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A tooth that becomes sensitive to hot or cold food or beverages or hurts when biting down may indicate an infected tooth. A tooth that becomes discolored or that causes the gums to swell around a tooth may also indicate a dental infection. In some cases, a tooth will have no symptoms, but a dental exam and x-ray will reveal a tooth that requires root canal.
This is a procedure, also known as endodontic treatment involves the removal of pulp from a diseased or injured tooth. The pulp is the tooth's 'living tissue'. If the pulp of the tooth is diseased or injured, it cannot repair itself and will eventually die. The most common cause of pulp death is a cracked tooth or a deep cavity. In such cases, bacteria can enter the pulp, causing an infection inside the tooth. Pain and swelling will result, an abscess may form and the jaw bones may become injured.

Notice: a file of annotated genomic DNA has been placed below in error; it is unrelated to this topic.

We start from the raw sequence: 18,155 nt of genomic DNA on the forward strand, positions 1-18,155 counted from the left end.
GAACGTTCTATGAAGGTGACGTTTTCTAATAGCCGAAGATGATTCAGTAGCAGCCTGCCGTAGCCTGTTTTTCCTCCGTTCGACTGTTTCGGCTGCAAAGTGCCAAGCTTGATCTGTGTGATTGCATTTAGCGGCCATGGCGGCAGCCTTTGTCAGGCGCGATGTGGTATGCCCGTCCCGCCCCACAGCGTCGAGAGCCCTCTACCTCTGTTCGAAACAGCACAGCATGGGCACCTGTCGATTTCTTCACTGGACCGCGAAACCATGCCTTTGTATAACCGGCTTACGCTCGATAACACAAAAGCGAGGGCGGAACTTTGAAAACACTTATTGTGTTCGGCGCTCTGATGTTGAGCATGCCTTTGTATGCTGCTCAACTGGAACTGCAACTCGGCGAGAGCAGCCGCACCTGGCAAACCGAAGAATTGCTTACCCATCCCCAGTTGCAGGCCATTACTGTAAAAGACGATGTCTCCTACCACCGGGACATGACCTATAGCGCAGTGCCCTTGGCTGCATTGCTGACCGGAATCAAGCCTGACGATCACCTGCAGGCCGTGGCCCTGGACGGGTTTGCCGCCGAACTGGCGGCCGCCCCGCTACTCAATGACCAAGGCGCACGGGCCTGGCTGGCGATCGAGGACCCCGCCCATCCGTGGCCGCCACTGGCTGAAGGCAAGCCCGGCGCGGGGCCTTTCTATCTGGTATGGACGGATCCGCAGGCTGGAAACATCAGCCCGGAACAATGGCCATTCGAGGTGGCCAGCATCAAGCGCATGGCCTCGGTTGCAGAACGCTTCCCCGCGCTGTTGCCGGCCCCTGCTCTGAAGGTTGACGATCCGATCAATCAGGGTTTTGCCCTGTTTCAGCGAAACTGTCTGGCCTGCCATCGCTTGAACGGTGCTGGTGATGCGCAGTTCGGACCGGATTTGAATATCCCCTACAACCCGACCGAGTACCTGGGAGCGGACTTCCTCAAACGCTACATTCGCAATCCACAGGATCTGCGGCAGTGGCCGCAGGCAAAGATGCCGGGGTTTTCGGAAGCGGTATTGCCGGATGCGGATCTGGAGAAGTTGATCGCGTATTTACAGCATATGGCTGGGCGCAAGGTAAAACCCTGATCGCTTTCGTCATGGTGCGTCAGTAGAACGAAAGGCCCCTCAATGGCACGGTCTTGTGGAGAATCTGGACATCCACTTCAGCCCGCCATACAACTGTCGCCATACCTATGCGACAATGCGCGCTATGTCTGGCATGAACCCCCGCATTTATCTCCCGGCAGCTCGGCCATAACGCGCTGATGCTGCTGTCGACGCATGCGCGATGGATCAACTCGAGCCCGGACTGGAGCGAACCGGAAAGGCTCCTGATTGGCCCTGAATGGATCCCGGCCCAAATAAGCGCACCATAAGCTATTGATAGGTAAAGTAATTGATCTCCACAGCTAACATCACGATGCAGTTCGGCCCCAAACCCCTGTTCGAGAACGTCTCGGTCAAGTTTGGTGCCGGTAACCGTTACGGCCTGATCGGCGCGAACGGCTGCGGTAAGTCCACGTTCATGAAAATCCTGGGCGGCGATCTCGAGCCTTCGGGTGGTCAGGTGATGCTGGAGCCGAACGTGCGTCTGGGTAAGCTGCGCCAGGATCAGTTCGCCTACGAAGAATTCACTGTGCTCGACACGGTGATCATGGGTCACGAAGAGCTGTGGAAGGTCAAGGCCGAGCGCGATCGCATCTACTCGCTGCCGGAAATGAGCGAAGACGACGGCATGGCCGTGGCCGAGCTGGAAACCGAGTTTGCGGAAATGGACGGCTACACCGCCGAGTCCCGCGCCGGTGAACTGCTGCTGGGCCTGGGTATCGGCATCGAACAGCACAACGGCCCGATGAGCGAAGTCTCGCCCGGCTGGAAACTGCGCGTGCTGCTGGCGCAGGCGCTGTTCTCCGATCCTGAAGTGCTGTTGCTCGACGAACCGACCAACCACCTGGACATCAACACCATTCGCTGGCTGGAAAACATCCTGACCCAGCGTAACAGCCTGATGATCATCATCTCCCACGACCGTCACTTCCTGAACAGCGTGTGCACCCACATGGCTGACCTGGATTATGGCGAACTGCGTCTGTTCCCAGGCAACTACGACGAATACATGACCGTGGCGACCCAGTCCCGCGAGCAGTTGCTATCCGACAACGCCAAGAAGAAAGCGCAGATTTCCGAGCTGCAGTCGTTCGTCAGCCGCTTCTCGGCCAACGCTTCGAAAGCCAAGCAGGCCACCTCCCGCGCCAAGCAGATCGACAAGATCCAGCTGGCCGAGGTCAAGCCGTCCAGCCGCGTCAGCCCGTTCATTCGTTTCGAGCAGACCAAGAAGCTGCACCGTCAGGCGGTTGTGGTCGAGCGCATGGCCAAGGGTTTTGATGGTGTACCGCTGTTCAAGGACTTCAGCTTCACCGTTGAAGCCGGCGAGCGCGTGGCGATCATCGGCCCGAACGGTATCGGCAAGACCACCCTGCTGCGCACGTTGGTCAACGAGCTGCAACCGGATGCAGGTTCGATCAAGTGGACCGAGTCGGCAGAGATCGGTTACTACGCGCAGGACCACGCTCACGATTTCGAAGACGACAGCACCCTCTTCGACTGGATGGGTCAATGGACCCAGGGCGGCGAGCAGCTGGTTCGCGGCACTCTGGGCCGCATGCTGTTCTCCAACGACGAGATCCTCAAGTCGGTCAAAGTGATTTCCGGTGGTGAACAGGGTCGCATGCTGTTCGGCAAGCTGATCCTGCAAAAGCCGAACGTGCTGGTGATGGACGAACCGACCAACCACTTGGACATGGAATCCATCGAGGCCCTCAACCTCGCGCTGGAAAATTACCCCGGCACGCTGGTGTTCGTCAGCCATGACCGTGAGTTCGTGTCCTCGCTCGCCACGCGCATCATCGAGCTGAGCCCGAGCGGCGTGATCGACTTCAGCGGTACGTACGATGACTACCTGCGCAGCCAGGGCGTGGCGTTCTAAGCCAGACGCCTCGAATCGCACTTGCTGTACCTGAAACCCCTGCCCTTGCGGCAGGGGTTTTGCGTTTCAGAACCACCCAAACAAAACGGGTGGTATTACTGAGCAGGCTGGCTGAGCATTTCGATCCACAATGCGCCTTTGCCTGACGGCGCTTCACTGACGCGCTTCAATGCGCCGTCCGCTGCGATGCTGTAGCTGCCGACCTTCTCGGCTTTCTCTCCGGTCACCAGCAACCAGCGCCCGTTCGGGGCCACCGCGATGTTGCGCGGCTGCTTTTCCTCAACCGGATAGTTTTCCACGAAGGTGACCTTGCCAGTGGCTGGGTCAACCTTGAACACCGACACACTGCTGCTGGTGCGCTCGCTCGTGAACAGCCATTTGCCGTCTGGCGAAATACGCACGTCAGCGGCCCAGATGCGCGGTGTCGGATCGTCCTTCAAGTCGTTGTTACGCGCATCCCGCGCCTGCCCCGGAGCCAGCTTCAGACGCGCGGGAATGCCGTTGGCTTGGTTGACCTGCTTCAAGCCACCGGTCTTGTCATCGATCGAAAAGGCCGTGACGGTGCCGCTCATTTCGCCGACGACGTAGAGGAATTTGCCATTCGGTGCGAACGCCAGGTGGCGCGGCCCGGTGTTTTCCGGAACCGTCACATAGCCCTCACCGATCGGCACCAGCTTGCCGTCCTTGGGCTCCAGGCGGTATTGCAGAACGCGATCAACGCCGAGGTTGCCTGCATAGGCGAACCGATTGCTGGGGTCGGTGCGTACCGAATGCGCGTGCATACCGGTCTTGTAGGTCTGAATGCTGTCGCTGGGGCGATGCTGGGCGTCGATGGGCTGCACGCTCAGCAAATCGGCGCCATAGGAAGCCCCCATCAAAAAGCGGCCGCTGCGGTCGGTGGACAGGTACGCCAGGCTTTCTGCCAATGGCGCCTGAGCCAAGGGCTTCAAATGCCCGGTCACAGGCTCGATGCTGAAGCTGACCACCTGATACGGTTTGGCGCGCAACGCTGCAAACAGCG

After the pulp is removed and the inside of the roots shaped, the canal is dried with paper cones. The canal(s) are then The goal of the filling procedure is to hermetically seal off the tooth against bacteria.
Before root canal treatment was available, such teeth had to be removed however this procedure now allows them to be saved. Treatment can involve up to 3 visits to the dentist. However the restored tooth could last a lifetime, as long as you care for your teeth & gums.
Root canals are successful about 90% of the time when they are done properly. Teeth that have had root canal can become brittle and are susceptible to fracture. In most cases, it is advisable to have a crown (cap) placed over a tooth that has had root canal to rebuild and protect it.